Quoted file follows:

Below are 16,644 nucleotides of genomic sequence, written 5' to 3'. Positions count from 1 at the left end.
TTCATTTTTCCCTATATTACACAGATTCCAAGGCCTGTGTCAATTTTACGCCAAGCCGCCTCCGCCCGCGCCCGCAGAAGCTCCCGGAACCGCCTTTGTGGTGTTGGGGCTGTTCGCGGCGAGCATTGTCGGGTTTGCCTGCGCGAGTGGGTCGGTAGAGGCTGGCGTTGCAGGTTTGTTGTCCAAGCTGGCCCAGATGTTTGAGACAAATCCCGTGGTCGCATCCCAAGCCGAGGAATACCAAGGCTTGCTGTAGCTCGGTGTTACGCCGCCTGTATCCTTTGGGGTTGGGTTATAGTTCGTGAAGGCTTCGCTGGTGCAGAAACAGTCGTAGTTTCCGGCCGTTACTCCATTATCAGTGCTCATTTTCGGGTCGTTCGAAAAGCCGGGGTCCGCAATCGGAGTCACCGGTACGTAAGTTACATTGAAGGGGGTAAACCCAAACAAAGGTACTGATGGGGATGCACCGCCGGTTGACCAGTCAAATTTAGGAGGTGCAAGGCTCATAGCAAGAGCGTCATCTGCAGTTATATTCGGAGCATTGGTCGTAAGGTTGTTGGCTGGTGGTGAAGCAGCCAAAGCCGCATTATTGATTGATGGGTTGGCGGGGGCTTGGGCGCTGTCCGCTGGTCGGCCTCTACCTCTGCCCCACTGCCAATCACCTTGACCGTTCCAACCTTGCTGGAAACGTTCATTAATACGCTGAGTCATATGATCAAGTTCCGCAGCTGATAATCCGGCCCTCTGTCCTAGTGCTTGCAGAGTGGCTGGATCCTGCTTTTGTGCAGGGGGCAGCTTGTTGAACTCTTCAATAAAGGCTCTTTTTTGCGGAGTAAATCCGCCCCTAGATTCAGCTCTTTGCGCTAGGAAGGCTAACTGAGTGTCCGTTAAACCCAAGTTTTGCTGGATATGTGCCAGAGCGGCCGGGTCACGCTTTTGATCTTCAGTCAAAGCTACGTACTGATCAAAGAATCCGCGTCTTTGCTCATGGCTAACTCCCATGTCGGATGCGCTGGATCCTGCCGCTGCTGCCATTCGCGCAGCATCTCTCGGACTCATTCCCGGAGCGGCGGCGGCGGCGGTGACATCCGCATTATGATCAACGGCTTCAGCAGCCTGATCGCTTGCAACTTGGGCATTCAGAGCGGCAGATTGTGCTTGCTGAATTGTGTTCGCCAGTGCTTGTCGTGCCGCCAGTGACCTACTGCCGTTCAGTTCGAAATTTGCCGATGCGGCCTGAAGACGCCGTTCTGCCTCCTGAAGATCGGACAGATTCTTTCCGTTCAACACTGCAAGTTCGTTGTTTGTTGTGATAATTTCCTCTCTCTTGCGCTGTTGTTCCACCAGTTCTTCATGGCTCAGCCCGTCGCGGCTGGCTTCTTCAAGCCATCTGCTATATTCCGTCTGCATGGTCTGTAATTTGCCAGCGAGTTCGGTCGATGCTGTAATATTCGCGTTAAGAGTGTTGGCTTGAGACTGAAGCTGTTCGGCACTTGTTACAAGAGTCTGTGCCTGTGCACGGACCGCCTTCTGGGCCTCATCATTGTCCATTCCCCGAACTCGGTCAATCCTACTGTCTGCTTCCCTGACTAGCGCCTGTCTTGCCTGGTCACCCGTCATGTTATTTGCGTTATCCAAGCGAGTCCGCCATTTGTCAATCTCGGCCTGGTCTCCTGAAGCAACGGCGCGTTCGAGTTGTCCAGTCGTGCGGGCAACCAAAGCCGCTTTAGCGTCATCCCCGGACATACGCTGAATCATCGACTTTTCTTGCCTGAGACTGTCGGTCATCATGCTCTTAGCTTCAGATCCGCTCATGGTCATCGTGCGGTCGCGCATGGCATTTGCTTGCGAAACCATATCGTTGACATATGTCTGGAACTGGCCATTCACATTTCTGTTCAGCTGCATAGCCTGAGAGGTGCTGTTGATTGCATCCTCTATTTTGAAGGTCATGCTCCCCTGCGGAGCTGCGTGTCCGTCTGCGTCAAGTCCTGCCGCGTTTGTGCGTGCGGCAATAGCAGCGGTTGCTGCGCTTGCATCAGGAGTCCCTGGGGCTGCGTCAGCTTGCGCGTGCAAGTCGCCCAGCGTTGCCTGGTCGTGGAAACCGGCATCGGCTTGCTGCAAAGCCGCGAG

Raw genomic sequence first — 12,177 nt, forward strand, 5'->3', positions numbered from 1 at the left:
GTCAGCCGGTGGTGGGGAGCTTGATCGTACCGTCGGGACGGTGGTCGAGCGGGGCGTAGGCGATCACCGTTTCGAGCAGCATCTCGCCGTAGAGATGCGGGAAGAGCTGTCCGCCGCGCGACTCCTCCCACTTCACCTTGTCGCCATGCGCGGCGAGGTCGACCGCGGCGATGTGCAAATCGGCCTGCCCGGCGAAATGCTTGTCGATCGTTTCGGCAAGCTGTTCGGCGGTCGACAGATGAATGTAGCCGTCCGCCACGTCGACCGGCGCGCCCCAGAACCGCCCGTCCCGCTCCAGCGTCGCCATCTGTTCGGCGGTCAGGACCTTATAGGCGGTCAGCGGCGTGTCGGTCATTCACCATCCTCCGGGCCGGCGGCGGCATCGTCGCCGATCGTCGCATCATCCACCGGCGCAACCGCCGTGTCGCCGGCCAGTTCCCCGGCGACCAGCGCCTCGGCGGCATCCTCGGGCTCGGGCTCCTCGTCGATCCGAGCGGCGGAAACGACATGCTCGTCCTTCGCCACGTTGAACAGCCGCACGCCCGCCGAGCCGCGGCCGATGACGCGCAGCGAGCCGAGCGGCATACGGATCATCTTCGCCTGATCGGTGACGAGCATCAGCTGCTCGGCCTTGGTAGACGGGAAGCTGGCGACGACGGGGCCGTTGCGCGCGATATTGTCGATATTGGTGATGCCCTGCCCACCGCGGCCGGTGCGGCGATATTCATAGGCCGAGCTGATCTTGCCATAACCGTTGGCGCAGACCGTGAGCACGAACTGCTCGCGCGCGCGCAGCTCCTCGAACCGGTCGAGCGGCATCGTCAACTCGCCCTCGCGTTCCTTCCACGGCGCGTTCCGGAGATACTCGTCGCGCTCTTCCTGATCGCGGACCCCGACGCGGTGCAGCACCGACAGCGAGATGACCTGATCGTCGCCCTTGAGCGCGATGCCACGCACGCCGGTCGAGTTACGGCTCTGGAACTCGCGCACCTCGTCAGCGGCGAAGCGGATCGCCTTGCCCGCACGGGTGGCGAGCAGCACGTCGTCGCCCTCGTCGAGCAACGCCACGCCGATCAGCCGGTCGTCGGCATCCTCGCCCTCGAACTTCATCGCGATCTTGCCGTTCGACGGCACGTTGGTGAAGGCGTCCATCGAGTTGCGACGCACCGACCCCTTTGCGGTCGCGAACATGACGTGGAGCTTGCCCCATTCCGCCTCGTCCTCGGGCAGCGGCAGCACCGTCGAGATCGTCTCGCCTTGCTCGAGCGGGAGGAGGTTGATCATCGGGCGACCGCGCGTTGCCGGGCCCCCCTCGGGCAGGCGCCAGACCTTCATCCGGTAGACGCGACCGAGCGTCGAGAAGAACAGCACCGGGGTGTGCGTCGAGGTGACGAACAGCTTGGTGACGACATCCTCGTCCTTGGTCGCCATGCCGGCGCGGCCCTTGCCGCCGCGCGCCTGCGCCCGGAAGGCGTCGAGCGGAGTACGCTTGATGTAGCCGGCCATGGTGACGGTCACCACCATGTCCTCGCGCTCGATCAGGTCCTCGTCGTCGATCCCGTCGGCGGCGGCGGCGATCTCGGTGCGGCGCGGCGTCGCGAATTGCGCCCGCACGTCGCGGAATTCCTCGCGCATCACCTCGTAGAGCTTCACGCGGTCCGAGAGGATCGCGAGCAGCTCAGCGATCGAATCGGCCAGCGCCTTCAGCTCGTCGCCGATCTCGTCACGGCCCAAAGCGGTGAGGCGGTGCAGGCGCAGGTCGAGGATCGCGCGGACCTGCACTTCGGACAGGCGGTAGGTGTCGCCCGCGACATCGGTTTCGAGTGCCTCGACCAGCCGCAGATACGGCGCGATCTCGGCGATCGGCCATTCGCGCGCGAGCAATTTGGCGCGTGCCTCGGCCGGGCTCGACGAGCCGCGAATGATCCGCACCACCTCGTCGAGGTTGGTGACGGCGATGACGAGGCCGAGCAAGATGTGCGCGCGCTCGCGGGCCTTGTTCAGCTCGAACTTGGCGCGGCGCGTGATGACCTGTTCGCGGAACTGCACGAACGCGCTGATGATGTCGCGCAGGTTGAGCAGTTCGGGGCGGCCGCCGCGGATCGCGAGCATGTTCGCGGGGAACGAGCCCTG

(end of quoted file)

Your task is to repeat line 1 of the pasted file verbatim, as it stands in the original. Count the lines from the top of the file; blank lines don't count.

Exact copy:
Below are 16,644 nucleotides of genomic sequence, written 5' to 3'. Positions count from 1 at the left end.